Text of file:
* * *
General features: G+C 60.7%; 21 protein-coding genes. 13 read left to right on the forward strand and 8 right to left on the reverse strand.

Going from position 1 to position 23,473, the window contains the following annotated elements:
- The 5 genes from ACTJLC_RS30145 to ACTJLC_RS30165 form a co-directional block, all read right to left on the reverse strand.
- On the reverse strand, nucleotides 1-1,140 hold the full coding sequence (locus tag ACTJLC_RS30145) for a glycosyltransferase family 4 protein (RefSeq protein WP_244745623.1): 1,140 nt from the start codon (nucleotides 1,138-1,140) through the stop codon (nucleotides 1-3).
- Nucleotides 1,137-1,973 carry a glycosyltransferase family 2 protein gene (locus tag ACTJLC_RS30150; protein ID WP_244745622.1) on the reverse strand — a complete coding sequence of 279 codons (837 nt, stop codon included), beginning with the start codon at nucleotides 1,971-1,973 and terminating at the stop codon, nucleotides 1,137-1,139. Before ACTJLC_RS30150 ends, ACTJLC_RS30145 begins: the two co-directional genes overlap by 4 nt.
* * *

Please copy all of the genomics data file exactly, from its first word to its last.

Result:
General features: G+C 60.7%; 21 protein-coding genes. 13 read left to right on the forward strand and 8 right to left on the reverse strand.

Going from position 1 to position 23,473, the window contains the following annotated elements:
- The 5 genes from ACTJLC_RS30145 to ACTJLC_RS30165 form a co-directional block, all read right to left on the reverse strand.
- On the reverse strand, nucleotides 1-1,140 hold the full coding sequence (locus tag ACTJLC_RS30145) for a glycosyltransferase family 4 protein (RefSeq protein WP_244745623.1): 1,140 nt from the start codon (nucleotides 1,138-1,140) through the stop codon (nucleotides 1-3).
- Nucleotides 1,137-1,973 carry a glycosyltransferase family 2 protein gene (locus tag ACTJLC_RS30150; protein ID WP_244745622.1) on the reverse strand — a complete coding sequence of 279 codons (837 nt, stop codon included), beginning with the start codon at nucleotides 1,971-1,973 and terminating at the stop codon, nucleotides 1,137-1,139. Before ACTJLC_RS30150 ends, ACTJLC_RS30145 begins: the two co-directional genes overlap by 4 nt.